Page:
January 28 Library Visit
January 31 - February 1 No School
February 5 O&A to World Forestry Center
February 8 All School Meeting and Spirit Day
Due to the short week, there is no homework this week. Students should continue to read every day at home and practice their math facts.
Upcoming Out and Abouts
We are transitioning from our Waste & Recycling Unit into a study of Oregon's Natural Resources. This week, we will learn background information for our February 5th trip to the World Forestry Center.
This week in Third Grade Math, we will continue our work with multiplication and division. In this unit, students will develop an understanding of both operations by connecting their work to a variety of visual models, mostly in the context of story problems. Although students will be expected to develop proficiency with multiplication facts through 10, knowing when to multiply and when to divide will be the focus of our investigations.
This week in Fourth Grade Math, we will continue our new unit focusing on fractions and division. Using egg cartons as a model, your fourth grader will work this week on understanding, modeling, reading, writing, ordering, and comparing common fractions using concrete models (egg cartons) and visual representations (drawing egg cartons).
Questions/Comments/Concerns, please contact Becky at firstname.lastname@example.org
Last week, we began a science inquiry project about decomposition. After watching a time-lapse video of fruits and vegetables decomposing, students discussed their ideas about what caused food to rot and why some food (like strawberries) rotted faster than others (like garlic). Then, they worked in small groups to create posters that show what they think happens during the decomposition process. Next, we will read science texts and conduct an experiment to explore what factors influence decomposition. As students learn more vocabulary and facts, they will be able to add to and revise their posters, which will provide a record of their learning.
We also had a Science Talk about water to launch our study of Oregon's natural resources. Science Talks are student-led discussions and the class is getting much better at listening and responding to each other without needing me to call on individual students. They have developed their own systems and rules to make sure everyone has a chance to speak and we have been practicing how to respond to someone you disagree with. Their conversations often go beyond the allotted 20 minutes as the students passionately share their ideas and questions. Last week's student-submitted question was "How is water made and how do we get fresh water?" Below is a snippet of their discussion. We will follow up on their ideas in February with two classroom presentations about the water cycle and an Out and About to the Clean Water Services facility at Fernhill Wetlands.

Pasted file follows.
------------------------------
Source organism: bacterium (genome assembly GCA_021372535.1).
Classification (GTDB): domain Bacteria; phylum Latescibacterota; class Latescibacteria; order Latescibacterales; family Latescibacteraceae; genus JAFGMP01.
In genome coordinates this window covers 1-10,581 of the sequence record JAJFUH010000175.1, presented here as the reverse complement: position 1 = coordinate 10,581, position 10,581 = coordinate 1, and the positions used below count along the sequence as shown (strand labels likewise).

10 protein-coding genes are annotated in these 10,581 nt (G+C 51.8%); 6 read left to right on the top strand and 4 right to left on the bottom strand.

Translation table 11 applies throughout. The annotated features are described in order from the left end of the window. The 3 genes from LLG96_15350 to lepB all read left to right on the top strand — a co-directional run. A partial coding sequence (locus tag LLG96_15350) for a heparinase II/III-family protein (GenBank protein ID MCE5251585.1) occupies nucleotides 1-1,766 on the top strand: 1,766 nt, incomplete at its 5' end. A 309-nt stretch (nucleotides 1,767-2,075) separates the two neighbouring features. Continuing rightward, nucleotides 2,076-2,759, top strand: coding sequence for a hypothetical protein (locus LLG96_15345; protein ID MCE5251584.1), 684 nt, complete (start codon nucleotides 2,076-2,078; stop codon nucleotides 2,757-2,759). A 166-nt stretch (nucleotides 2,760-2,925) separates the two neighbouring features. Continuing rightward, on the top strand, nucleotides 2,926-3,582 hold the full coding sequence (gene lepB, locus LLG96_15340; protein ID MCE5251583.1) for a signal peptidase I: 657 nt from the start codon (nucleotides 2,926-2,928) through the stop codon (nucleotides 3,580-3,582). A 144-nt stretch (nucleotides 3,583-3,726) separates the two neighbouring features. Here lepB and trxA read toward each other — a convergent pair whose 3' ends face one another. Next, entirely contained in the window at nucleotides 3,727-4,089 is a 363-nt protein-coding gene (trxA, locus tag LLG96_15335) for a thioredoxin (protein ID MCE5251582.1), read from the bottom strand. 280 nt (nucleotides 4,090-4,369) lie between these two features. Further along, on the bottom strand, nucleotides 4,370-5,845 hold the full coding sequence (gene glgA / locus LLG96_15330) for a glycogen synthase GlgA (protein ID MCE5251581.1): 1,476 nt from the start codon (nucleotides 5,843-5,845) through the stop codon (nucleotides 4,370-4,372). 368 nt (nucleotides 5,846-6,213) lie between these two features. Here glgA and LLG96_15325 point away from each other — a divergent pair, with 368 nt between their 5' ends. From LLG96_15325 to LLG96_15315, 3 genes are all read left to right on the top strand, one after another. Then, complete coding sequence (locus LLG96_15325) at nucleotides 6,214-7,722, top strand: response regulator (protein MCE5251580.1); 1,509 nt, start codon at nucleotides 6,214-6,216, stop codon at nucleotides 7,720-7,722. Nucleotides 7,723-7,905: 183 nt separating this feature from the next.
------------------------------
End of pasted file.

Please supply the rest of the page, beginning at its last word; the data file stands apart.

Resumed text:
"I think all water comes from the ocean, because the rivers are connected to the ocean."
"I think water gets clean in a giant machine. I don’t know how, but it cleans it."
"On TV, they showed a river and I think most of our water comes from it. One part is clean and one part is dirty and it’s in Africa. I think most of our water comes from it."
"I think water can get clean in a bunch of ways. Like, maybe it just has to go to a power plant and there’s different sections. But actually, it goes in sewers. It goes in sewers and then to a treatment plant."
"How we get water is from rain. I don’t really know how it gets clean but it goes to a water treatment plant."
"I think we get water from the ocean. Actually, water comes from outer space and comes down as rain."
"I watched Curious George, but only when I was 4, and they showed a water filter and talked about how it uses clean water."
"I have a water filter at home, it’s a small one. The water comes in the top and goes through a filter and goes down into the bottom."
"I think water gets clean by chlorine."
"The structure of water has something to do with how its made. There’s 2 hydrogen and an oxygen molecule. I think those cells are combined and make water."
"I think water comes from factories, but they probably get it from somewhere. I think they put it in bottles and give it to us."
"You don’t always get water from bottles. It comes from pipes."
Please contact me with any questions or concerns. Parents and students can e-mail me at email@example.com. You can also leave a voice message on the class phone, come into the classroom before or after school, or call me before 8PM at home.